Communities receive $500K in 'smart growth grants'
The state Department of Environmental Conservation has awarded $500,000 in "smart growth grants" to communities in the Adirondack Park.
The grants from the Environmental Protection Fund are to assist communities with developing plans that link sustainable economic development, environmental protection and community livability, DEC officials said.
"Providing communities with financial assistance to promote sound economic development while protecting the state's valuable natural resources will help foster a good quality of life for park residents," DEC Commissioner Joe Martens said in a statement.
The competitively awarded grants include five projects that address local issues, two that are regional and two that are park-wide:
• Hamilton County was awarded $123,000 for the "Adirondack Park Economic Development Strategy," using smart growth principles in a parkwide action plan to improve economic conditions.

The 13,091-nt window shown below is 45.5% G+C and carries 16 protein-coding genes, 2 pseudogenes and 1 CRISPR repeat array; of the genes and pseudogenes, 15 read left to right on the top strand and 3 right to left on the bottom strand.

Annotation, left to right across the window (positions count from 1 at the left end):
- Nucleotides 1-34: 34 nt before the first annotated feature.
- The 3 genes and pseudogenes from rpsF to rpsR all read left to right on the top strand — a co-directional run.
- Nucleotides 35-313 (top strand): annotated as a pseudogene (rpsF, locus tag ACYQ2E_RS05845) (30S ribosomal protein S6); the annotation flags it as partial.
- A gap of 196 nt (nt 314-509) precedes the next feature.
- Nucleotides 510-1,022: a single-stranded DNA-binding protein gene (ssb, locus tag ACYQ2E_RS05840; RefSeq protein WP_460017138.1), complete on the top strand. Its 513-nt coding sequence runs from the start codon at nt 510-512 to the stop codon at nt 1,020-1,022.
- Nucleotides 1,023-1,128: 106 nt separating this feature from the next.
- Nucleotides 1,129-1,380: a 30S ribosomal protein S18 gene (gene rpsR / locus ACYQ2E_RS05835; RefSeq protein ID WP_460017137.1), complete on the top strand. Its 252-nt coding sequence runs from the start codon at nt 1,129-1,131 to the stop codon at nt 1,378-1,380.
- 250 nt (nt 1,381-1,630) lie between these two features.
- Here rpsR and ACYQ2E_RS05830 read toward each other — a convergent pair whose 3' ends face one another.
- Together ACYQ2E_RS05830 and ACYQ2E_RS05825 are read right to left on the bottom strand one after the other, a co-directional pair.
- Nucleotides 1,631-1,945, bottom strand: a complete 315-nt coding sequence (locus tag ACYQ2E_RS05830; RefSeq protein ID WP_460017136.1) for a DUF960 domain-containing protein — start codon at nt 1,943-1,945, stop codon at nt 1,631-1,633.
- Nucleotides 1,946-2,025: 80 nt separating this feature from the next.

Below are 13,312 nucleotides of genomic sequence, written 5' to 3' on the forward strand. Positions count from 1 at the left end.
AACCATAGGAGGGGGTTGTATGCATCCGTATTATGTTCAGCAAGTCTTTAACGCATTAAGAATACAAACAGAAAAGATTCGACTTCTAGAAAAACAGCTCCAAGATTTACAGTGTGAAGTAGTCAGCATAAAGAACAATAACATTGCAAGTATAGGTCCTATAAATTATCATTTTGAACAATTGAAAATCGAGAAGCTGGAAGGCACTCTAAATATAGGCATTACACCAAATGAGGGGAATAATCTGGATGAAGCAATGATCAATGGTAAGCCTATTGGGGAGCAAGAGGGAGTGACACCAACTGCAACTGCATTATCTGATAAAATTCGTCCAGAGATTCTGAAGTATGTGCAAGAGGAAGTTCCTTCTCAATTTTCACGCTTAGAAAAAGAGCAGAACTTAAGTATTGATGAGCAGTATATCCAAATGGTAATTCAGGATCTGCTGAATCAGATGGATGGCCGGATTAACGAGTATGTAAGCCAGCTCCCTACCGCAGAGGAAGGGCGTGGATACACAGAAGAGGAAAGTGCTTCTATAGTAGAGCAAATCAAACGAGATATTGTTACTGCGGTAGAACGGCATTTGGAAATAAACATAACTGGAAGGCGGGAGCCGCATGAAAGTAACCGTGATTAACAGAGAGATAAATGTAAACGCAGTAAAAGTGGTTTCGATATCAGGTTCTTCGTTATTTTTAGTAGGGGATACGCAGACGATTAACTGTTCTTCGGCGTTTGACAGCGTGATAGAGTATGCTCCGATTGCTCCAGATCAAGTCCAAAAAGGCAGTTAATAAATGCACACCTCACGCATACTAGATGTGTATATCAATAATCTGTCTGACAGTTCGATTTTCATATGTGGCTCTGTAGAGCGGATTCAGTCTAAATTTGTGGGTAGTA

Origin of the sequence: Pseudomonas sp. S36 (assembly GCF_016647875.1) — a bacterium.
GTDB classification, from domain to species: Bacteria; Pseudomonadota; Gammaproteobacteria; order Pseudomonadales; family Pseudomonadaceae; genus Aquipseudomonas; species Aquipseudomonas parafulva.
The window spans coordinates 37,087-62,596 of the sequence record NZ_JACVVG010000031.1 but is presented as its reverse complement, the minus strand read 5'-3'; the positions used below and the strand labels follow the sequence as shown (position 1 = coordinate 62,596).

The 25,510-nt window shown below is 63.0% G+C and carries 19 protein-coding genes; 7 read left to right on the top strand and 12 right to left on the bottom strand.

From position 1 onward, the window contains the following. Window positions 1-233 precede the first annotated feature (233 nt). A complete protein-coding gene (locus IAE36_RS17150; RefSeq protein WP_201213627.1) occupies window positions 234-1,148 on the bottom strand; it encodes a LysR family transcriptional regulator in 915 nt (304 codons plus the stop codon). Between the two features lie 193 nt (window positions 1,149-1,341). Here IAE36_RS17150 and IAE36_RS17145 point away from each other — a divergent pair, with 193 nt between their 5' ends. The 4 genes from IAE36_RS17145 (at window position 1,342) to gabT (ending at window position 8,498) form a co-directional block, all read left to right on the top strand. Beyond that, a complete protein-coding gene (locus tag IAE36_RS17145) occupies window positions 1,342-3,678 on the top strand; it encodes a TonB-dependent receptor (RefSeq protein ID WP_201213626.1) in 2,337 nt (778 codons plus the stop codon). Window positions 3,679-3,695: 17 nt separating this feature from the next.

Partners in the project include Adirondack Community Housing Trust, Adirondack Landowners Association, North Country Chamber of Commerce, Paul Smith's College, the Center for Economic Growth, Adirondack Communities and Conservation Program, Adirondack Association of Towns and Villages, Adirondack Regional Tourism Council, Lake Champlain-Lake George Regional Planning Commission and The Adirondack Council.
• Essex County is getting $88,000 for technical assistance to communities in the use of the "Hamlets 3" state guidebook for hamlet expansion.
• The town of Bolton is receiving $69,000 for developing a detailed master plan of hiking, biking and snowmobiling opportunities on the west side of Lake George.
• Lake Luzerne is receiving $40,000 to support growth of the non-profit Adirondack Folk School, located in a formerly vacant building on the Hudson River in downtown Lake Luzerne. It is a regional school of traditional Adirondack arts, crafts and culture.
• Newcomb will receive $40,000 toward plans to develop a main street on Route 28. The plans will include site-specific land use recommendations, a pedestrian-oriented, multi-modal "complete street" plan and a marketing strategy to capitalize on the town's natural and cultural resources.
• Elizabethtown is getting $37,000 toward developing a smart growth-oriented comprehensive plan, including making plans for new pedestrian linkages.
Elected officials, local leaders and environmental groups praised the grants in statements issued through DEC.
"The Smart Growth Grants will allow our Adirondack communities to plan for their future economic viability," said Assemblywoman Teresa Sayward, R-Willboro. "Good, sound planning brings both tourists and businesses to our area."